This year’s Oscars certainly had its fair share of buzz worthy moments. From the inspiring and heartfelt acceptance speeches by Matthew McConaughey and Jared Leto to John Travolta’s butchering Idina Menzel’s name onstage (“Adele Dazeem”; John, really?) The show definitely packed a few surprises no one expected. One surprise not generating quite as much buzz is how and why 12 Years a Slave landed the “Best Picture of the Year” award.
The movie portrays a free black man in 1853 who is kidnapped in Washington, D.C., sold into slavery, and works on a plantation in Louisiana for 12 years. While the movie was praised by critics and moviegoers alike, it has been recently revealed that the two unnamed members of the Academy didn’t even see the movie, stating that the movie would be “too upsetting”, according to the Los Angeles Times. The justification behind voting for a movie they did not actually see? “Social relevance” and feeling obligated to do so. Furthermore, members of the Academy felt that voting for the movie to take the top spot at the awards show would be “the right thing to do.”
Ellen DeGeneres, who hosted the show, even joked in her opening monologue about the outcome of the night, “Possibility number one: 12 Years a Slave wins Best Picture and possibility number two: You’re all racists.” She then proceeded to introduce the night’s first “white presenter” Anne Hathaway.
It is unsettling that the Academy is so careful so as to not be considered racist by voting for a film based on political agenda and correctness yet the host of the show is joking about racial superiority onstage. Voting for a film simply on the political undertones of the movie and political correctness of today undoubtedly removes all integrity from the nomination process. Just like it does in universities, workplaces, and the government realms of our society, affirmative action acts as reverse racism, giving preferential treatment to individuals simply based on their skin color. Bottom line, the vote for this movie was because Academy members didn’t want to look “racist”, not because it was actually the best movie of the nominations.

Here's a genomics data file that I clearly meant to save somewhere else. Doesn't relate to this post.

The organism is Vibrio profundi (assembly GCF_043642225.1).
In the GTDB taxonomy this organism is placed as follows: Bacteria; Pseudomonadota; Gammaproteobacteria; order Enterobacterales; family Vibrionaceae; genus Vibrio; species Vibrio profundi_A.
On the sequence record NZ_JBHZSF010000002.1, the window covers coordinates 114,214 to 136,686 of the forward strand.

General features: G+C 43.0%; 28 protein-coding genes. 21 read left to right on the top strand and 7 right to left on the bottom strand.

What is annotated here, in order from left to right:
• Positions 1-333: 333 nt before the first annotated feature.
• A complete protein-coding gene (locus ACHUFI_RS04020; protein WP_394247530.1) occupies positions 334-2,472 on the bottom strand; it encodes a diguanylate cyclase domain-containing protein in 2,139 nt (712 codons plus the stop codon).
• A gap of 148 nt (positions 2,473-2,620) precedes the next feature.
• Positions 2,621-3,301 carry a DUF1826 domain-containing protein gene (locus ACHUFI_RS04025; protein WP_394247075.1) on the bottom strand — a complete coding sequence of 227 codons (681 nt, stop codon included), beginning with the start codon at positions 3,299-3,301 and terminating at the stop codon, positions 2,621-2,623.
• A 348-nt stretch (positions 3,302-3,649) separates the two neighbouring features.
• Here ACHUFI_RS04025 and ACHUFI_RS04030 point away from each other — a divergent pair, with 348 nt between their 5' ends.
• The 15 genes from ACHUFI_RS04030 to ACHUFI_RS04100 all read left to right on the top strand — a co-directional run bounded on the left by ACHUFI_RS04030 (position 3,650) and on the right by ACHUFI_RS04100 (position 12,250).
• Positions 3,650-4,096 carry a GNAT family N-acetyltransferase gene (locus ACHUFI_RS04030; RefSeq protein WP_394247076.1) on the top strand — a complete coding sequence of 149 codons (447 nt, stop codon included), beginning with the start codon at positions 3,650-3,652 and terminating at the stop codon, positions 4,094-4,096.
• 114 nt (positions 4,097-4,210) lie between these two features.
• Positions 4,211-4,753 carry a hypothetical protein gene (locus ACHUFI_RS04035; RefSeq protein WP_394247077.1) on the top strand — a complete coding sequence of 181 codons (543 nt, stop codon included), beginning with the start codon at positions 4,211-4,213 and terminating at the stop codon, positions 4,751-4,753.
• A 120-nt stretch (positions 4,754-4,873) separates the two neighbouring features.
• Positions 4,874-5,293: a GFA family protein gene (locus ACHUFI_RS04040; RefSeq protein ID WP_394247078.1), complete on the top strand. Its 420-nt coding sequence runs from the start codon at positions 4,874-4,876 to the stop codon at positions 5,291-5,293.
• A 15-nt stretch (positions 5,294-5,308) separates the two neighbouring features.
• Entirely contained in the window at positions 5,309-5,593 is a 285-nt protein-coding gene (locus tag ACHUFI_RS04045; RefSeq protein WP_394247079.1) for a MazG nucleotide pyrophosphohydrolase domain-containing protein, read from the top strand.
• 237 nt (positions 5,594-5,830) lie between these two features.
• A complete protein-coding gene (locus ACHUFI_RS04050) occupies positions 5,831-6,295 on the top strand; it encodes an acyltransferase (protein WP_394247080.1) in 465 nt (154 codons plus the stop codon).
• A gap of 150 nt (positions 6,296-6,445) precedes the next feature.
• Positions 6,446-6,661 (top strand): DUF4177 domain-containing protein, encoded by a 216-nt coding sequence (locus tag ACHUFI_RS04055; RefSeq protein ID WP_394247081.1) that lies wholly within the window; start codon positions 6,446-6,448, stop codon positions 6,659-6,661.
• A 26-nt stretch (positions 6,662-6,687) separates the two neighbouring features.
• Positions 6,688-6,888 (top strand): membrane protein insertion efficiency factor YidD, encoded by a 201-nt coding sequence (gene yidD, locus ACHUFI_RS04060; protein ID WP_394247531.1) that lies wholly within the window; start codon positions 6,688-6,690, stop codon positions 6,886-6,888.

Since when does not voting for a film about slavery make a person racist? And by voting for a film simply because it’s about racism and slavery, what does that make a person? If the Academy members want to base results off of race, political correctness, and not on merit or content, they should consider changing their careers to poll workers in the next election. There were other great films in the running that could (and should) have received this award, but instead the Academy cheapened a film industry tradition with their liberal, feel good, politically correct agenda. Rather than vote for a film based on merit and quality, the Academy simply opted to cave to the left’s preference for race over qualification.
The truth is that no one alive today had anything to do with slavery in this country. Yes, it was a horrible and inhumane period in this country’s history. While we as a country do not deny slavery happened at our own hands, we do not condone it nor are we in any shape or form proud of it. We are not Germany after the Holocaust. Like any other atrocity we acknowledge, we mourn, we correct ourselves, and we move on. We move on to be better, freer, and more conscious of our future because of our past.
Ironically, it is Conservatives who wish to judge a person based on the content of their character rather than the color of their skin, while the left is hell-bent on advancing a person solely because of the color of their skin. When I hear stories like that of the 12 Years a Slave nomination, I only see another generation of hatred and an unwillingness to work to accomplish the very idea this country was founded on: A United States of America.